INTERVIEW – South Australian Artist – Josh Gillies
Artist Profile – Josh Gillies
Josh’s work is absolutely beautiful. From digital art, to very realistic portraits, it seems as though this young artist just loves to draw and create. The definition and detail in is work is certainly admirable, with one of his works taking over 100 hours to complete. It is this dedication that has lead Josh to produce an astounding portfolio of work, so below is our quick Q&A with Josh about his inspirations and what responses he’s gotten from his work.
How long have you lived in South Australia for?
I’ve lived in South Australia for almost my entire life. There were a few years when we (my family and I) lived in Western Australia.
When did you start drawing?
I started drawing when I could hold a pencil or stick of chalk. I would’ve only been a toddler, maybe three or four years old at the time.
What medium do you use?
For my artwork, I use pencils, pens, and Paintshop Pro with a mouse for digital pieces. I’m fairly flexible, but I’ve never really used paint or graphics tablets, or anything like that.
Who/what inspired you to start drawing?
I have fond memories of drawing dinosaurs with my dad at a very early age, but I was encouraged by my entire family to draw. It’s hard to say what first inspired it, and it probably continues for a wide variety of reasons. It’s safe to say that I started with dinosaurs. It was all I used to draw!
Where’s your favourite place to relax and soak up some creative inspiration?
I prefer environments over places. I create my own environment mainly using music and familiar things. I listen to orchestrated music, anything from baroque to romantic period, including classical. The absence of hard metallic/electronic sounds really puts my body in an expressive and comfortable state. I find inspiration almost anywhere, though. It may be as simple as seeing a person, image, place, or having an idea, or seeing a potential story. Inspiration is everywhere and it’s up to the artist to receive the ideas.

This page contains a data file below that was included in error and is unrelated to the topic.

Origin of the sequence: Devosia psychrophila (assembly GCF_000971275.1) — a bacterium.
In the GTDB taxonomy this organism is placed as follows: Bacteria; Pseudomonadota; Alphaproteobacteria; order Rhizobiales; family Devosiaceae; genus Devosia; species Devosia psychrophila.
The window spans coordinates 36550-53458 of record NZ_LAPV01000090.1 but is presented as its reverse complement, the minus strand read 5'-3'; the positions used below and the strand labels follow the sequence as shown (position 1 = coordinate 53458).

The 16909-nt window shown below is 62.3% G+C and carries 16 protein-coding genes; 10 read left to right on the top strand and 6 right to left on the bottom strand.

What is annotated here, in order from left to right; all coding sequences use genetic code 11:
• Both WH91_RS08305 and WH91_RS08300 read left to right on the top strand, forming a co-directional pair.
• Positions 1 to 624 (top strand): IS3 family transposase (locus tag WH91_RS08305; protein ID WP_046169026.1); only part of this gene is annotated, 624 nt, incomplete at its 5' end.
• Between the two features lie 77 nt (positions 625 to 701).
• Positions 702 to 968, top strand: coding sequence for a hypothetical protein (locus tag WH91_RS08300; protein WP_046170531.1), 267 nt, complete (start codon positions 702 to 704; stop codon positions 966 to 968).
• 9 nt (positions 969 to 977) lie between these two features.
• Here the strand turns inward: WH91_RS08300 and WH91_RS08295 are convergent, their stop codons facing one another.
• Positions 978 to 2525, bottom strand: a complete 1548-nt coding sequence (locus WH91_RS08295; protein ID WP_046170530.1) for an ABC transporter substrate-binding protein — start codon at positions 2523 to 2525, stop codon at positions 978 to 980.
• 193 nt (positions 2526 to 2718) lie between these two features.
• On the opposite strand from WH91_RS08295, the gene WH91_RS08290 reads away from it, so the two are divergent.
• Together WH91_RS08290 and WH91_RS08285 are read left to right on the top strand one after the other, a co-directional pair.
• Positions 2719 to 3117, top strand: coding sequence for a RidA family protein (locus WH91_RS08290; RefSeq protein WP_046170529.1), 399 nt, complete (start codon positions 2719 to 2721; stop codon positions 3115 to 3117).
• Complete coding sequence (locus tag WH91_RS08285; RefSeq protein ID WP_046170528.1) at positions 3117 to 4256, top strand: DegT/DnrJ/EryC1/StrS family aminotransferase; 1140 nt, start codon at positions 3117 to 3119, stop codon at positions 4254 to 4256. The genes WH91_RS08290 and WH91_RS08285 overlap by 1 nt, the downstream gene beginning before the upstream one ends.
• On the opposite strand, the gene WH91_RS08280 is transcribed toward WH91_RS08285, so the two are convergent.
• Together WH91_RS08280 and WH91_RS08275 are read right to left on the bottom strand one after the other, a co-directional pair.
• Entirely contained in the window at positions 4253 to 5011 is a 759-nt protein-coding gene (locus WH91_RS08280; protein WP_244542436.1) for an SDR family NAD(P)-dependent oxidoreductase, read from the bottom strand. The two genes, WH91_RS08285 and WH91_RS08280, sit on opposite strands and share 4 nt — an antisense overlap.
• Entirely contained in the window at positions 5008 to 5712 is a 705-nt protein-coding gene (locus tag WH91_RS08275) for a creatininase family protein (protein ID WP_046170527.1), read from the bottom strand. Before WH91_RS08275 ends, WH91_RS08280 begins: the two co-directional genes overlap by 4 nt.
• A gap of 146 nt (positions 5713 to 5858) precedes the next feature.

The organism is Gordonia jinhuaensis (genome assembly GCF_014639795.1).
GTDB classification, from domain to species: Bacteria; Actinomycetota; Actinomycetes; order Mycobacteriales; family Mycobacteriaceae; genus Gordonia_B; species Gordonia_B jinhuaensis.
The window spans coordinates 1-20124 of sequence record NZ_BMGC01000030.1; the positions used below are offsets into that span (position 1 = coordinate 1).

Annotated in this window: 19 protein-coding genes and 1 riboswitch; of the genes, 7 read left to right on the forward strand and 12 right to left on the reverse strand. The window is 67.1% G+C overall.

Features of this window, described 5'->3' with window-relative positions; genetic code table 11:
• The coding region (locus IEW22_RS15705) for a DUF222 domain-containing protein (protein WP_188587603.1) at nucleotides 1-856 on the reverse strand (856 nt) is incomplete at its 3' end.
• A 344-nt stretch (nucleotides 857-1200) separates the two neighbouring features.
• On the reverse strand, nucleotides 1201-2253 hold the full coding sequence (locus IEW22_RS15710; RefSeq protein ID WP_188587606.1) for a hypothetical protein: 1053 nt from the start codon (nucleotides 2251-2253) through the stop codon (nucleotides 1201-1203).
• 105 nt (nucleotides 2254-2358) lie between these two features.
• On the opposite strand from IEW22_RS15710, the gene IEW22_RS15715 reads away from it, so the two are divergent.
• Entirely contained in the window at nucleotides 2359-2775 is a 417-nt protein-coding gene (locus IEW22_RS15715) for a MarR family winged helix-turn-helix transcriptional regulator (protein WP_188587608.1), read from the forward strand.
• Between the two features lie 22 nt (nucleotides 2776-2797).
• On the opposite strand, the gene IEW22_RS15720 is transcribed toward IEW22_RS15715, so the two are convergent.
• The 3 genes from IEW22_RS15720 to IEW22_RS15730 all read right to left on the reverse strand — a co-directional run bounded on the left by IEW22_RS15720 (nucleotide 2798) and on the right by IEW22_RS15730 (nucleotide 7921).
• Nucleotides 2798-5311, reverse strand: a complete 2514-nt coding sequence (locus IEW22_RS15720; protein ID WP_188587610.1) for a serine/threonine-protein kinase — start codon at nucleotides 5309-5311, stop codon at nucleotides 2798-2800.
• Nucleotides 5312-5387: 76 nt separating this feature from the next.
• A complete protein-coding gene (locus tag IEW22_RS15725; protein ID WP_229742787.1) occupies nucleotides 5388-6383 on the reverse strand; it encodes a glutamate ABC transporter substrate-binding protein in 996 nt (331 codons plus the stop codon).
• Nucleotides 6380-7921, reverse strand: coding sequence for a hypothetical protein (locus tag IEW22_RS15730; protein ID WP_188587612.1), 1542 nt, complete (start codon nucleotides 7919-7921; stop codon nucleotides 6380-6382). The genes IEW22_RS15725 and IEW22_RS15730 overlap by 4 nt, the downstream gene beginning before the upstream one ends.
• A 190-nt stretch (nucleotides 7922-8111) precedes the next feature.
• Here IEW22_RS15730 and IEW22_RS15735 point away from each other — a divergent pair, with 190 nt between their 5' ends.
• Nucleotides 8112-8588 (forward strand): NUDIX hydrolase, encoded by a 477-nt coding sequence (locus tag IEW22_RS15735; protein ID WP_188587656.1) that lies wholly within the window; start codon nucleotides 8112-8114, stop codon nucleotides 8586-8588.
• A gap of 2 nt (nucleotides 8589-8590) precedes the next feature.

What else do you do besides drawing?
I have many other creative hobbies. I do some photography, 3d digital sculpting, and I compose my own orchestral music (look up Treijim on youtube), for example. I also write stories, and my artwork, music, and stories are all woven together because they’re all set in a fictional world I’ve invented called Riiga. The encyclopedia for it can be found at my website, under the Riiga heading.
Tell us about your favourite piece…
I always avoid answering questions about “favourites”. I find it almost impossible to decide. Actually, I would describe it more as “unfair” to the rest of my artwork. Every piece has a reason for its purpose and is valid in its own right. Having said that, some of the pieces I’m most proud of art works like Little Norian, Tobias Edgard, and Prince Olston, and usually the pride comes from the commitment involved in working on these pieces literally for years. Sometimes the ones I like most are my least popular works. It’s probably because nobody else understands them. It doesn’t bother me, but it’s something I notice.
Tell us about the novel you’re working on…
My novel, as I said, is based in Riiga. I’m hoping to write a series of novels about a family that was split up as a war broke out. Each chapter changes points of view between family members and they try to reunite while trying to stop the war. I think it has a lot of potential for some good stories, and the family members range in ages from children up to 50 years of age, so people should find somebody to relate to. It’s going to be an epic story and it’s really fun to write and develop.
What are some of the responses you’ve gotten from people about your drawings?
I get a wide variety of responses on my drawings. If it’s a realistic portrait, people tend to say how real it looks, or something like that. Some read into the expressions or try to guess what the artwork means (nobody really gets it right), while others focus on technical aspects. Sometimes somebody tries to find a flaw to point out, which I don’t really like to hear. I can take criticism, but I don’t see any point in criticising a piece of work that I’ve declared to be completed, because it’s done and dusted, so to speak. Overall, though, I receive a lot of positive feedback on my artwork.